The Millions Interview Archives - Page 14 of 22 - The Millions
July 18, 2012
“It occurred to me I hadn’t really read anything about gay soldiers in the trenches — there must have been gay soldiers there, and surrounded by so much horror, relationships must have struck up. But that wasn’t something I had read. It was a new way into a familiar story.”
July 6, 2012
by Pete Croatto
“If one of those [Cleveland] teams were to actually win a championship, I think it would be an unmitigated joy. I can’t imagine any Cleveland fan going, ‘You know, I really liked it better when we could uniquely identify ourselves by our suffering.’ I can’t. That thought is, if not really even perverse, it’s just ridiculous.”
June 28, 2012
by John Wray
The purpose of my acknowledgment of the existence of human sexuality in the novel was to make myself and my family (and probably the reader) as uncomfortable as possible…Speaking of which, instead of Otis Redding, I’m going to sing “My Humps.” Hold my beer, please.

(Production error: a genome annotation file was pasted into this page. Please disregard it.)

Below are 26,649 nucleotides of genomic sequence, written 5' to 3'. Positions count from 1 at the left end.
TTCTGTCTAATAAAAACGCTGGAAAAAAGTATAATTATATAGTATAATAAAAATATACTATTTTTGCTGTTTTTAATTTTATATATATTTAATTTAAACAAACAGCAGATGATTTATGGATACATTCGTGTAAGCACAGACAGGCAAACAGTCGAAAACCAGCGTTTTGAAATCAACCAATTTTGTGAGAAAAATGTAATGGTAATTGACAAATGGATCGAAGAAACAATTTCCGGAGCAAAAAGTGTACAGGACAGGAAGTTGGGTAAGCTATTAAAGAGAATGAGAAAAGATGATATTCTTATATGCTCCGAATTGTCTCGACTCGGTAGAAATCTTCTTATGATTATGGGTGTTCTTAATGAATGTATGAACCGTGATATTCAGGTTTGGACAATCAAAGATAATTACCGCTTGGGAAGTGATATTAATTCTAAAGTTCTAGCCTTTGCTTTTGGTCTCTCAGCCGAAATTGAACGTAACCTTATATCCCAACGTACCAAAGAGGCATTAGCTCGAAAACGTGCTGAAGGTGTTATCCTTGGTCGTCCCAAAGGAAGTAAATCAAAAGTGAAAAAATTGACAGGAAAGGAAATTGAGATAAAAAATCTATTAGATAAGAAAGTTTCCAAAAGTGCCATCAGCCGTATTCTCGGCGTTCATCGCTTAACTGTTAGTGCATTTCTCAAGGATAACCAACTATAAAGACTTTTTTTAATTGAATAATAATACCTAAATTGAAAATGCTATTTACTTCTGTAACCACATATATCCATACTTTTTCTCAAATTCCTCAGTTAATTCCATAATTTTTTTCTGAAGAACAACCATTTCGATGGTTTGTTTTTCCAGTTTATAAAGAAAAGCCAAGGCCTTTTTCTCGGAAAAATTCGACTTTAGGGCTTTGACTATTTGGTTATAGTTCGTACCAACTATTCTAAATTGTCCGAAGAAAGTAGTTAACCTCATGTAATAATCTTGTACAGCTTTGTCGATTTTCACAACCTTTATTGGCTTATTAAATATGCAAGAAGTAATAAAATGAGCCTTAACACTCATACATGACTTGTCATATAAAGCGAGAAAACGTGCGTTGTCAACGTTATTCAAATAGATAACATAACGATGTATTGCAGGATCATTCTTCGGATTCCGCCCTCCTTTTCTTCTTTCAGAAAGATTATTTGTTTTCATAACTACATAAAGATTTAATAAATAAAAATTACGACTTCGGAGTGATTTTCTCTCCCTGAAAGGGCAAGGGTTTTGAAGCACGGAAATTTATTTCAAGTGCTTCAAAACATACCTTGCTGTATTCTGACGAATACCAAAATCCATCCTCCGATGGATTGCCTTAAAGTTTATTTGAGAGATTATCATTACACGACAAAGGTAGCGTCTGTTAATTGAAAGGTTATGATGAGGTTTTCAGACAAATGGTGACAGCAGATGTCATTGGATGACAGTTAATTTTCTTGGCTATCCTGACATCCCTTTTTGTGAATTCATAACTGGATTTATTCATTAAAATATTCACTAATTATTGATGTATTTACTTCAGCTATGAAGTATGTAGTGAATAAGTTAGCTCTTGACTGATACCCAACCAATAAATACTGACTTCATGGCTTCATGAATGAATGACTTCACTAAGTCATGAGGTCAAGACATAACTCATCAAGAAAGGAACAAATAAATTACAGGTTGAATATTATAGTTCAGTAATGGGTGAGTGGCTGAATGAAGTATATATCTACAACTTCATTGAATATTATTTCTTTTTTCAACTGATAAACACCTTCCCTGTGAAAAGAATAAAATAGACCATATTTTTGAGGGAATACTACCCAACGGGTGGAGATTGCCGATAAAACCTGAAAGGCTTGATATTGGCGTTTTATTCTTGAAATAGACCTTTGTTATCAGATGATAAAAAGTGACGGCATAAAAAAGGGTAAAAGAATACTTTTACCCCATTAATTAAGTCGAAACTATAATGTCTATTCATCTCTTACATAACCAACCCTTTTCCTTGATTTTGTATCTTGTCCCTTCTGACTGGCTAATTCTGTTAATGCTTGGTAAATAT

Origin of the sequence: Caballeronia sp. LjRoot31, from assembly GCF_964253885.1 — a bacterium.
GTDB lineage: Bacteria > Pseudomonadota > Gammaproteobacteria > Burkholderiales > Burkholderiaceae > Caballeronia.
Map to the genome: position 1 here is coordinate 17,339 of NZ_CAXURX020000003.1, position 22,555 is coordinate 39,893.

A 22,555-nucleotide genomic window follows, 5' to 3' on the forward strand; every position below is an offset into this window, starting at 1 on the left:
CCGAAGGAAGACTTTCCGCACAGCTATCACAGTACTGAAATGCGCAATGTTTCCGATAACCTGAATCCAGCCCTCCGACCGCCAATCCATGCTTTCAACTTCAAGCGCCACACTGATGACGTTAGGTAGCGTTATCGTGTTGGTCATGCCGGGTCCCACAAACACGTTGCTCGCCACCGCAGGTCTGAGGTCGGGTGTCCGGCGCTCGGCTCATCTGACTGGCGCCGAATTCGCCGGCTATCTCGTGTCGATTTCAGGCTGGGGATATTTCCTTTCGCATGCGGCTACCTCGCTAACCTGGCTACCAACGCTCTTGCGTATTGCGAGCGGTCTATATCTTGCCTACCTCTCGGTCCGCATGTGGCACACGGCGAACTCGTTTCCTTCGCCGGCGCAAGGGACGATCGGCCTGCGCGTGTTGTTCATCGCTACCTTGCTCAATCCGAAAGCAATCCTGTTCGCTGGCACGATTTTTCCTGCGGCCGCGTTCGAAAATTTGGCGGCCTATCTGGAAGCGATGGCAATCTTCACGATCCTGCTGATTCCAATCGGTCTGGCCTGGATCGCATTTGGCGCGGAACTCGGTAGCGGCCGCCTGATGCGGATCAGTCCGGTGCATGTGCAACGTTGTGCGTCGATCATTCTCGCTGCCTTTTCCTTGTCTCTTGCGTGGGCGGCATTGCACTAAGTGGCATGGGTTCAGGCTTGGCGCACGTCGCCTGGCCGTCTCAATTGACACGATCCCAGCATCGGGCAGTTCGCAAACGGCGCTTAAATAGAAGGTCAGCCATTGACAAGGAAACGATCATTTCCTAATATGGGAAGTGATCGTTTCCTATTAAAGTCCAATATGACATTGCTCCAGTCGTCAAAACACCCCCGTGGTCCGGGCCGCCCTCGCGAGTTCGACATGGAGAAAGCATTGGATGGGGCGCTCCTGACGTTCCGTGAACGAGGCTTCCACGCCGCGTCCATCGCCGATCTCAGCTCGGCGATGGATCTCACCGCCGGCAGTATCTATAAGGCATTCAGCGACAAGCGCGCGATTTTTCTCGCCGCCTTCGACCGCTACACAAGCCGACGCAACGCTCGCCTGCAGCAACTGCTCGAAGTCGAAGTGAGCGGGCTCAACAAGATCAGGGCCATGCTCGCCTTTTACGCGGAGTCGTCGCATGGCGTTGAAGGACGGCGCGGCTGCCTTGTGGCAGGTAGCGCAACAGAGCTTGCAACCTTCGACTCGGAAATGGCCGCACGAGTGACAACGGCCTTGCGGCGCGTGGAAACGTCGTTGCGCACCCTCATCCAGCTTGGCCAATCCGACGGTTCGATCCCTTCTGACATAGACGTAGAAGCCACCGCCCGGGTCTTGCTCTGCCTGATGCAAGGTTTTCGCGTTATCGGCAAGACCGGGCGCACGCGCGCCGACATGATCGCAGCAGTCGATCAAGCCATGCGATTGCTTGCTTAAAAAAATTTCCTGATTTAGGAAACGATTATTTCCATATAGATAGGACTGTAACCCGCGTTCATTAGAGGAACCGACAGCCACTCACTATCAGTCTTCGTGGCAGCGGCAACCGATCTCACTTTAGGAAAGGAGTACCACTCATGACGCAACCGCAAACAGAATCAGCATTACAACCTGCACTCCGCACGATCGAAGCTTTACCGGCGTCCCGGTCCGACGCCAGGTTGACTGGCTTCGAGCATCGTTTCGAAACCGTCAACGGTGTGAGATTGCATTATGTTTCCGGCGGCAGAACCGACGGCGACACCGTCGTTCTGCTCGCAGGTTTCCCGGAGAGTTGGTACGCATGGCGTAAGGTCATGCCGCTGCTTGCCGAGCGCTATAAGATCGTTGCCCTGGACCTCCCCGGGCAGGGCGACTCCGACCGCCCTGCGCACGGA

June 25, 2012
by Edan Lepucki
“I felt like I had to earn the right to write this book, and the only way I could do that was by working very hard to imagine myself into the soldier’s experience, and hopefully write it correctly.”
June 22, 2012
by Anna Solomon
We’ve come a long way since George Eliot had to call herself George Eliot, but you’d have to be blind to think we live in an equal world.
June 20, 2012
The incredibly true story of how one would-be novelist self-published his way to greatness.
June 12, 2012
The career of a writer is always an exception. There is never one way it happens, but the temptation to draw conclusions from another writer’s experience is always there.
May 17, 2012
I think songs are really great, kind of, delivery vehicles for a story. They allow you to make your own conclusions. Good songs never give you everything. So I really believe a song is like an envelope. A novel, you can unfold from a song.
May 9, 2012
by Paul Morton
I write my texts, my sentences, in my head — outside there is a terrible, almost unbearable noise, inside there is a terrible, almost unbearable, pounding silence.
May 4, 2012
by Oliver Farry
Considered by many to be Portugal’s greatest living writer, António Lobo Antunes’ relative obscurity in the English-speaking world is something of an enigma. Every October his name is among those bandied about for the Nobel Prize, yet mention him to most English speakers, even literary types, and you will be met with terribly blank looks.